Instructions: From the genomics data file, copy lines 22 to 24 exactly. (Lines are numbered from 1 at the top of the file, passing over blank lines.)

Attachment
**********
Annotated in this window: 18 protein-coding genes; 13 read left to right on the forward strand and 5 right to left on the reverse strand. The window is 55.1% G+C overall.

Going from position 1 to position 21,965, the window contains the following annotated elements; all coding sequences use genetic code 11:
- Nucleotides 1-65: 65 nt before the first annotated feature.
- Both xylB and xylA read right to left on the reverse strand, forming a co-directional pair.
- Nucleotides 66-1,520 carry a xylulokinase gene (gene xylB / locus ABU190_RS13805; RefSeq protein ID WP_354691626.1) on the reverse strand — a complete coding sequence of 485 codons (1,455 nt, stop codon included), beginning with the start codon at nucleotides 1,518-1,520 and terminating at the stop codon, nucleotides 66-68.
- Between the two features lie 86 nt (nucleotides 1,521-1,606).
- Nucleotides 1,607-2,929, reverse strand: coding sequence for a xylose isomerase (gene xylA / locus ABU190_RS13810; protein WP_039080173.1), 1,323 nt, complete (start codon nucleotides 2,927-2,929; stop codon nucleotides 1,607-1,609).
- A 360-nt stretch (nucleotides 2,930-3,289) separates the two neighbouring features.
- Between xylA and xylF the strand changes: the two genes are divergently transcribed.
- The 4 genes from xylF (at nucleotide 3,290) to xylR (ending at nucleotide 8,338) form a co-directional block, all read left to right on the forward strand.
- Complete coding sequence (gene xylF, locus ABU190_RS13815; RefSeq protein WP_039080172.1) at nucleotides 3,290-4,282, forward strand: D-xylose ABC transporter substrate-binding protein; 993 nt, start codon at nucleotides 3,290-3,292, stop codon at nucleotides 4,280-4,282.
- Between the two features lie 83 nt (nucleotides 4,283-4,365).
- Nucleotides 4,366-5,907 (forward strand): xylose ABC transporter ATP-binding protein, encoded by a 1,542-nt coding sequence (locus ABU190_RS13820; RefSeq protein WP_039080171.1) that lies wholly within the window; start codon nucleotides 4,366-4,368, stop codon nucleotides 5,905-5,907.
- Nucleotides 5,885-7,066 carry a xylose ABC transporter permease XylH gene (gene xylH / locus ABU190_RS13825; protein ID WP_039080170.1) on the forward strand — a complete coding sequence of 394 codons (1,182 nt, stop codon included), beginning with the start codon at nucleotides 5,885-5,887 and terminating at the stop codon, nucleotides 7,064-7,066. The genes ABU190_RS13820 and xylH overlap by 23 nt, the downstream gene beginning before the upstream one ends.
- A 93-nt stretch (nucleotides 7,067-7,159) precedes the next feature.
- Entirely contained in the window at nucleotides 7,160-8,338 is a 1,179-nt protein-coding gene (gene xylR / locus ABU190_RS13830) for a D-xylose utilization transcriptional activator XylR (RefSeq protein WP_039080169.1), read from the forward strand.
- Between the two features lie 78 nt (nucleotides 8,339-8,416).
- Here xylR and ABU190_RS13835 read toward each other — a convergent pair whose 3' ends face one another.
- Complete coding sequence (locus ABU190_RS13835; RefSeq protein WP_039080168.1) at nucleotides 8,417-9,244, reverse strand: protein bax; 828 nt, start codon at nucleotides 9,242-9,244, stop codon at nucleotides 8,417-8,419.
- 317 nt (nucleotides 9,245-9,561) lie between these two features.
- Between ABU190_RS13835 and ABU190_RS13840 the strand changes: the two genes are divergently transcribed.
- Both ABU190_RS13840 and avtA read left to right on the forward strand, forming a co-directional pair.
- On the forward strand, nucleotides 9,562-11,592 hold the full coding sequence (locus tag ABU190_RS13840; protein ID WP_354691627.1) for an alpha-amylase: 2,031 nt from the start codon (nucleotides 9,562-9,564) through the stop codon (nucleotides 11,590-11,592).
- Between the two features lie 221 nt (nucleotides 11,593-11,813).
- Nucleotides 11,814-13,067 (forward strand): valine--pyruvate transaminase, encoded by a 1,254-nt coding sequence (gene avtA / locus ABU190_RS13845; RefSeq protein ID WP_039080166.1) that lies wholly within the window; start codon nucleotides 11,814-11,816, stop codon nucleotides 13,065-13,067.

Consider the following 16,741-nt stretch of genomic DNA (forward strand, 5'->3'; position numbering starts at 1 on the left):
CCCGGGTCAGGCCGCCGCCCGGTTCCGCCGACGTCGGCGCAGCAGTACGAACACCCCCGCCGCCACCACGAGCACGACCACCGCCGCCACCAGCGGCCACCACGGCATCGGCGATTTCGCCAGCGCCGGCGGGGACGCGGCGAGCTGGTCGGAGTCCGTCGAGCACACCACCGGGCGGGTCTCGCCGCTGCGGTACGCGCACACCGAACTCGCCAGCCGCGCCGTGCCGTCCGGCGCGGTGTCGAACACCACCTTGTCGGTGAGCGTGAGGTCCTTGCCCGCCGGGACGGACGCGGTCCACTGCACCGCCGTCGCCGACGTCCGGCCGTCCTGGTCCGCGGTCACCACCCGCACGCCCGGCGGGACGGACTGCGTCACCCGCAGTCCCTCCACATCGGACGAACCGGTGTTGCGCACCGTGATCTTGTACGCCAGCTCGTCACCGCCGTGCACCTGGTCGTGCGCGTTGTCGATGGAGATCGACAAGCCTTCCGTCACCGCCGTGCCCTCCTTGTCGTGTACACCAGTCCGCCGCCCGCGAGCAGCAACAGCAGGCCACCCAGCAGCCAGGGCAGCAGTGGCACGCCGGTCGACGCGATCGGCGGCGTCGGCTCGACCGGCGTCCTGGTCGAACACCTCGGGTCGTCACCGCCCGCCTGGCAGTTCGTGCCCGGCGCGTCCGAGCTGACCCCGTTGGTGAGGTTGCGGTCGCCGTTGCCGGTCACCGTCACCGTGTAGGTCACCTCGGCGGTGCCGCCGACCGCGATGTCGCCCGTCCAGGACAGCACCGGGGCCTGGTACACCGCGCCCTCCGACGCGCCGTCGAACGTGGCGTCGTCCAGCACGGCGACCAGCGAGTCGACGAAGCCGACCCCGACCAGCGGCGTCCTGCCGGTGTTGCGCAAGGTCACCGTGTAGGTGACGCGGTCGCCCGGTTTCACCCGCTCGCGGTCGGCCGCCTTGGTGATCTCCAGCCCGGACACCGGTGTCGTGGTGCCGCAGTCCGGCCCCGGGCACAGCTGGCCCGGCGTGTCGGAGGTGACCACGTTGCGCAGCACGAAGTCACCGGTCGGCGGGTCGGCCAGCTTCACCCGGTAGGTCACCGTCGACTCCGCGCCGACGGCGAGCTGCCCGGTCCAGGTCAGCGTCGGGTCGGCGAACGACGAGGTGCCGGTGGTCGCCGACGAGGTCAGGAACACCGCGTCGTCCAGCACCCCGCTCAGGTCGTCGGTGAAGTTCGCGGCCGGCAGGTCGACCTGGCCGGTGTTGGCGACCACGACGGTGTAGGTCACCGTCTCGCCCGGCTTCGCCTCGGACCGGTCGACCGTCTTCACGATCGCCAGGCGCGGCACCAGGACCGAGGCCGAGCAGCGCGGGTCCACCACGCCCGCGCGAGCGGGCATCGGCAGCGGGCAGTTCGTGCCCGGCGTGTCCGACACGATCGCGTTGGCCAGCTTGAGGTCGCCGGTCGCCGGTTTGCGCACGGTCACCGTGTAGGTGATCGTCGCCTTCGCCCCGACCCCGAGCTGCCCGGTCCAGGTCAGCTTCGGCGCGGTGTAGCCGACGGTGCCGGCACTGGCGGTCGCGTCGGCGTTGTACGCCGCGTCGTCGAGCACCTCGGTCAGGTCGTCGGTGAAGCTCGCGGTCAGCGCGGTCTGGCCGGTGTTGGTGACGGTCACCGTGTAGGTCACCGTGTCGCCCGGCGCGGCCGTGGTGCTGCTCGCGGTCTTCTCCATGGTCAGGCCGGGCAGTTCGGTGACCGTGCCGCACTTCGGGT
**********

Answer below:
- Both ABU190_RS13840 and avtA read left to right on the forward strand, forming a co-directional pair.
- On the forward strand, nucleotides 9,562-11,592 hold the full coding sequence (locus tag ABU190_RS13840; protein ID WP_354691627.1) for an alpha-amylase: 2,031 nt from the start codon (nucleotides 9,562-9,564) through the stop codon (nucleotides 11,590-11,592).
- Between the two features lie 221 nt (nucleotides 11,593-11,813).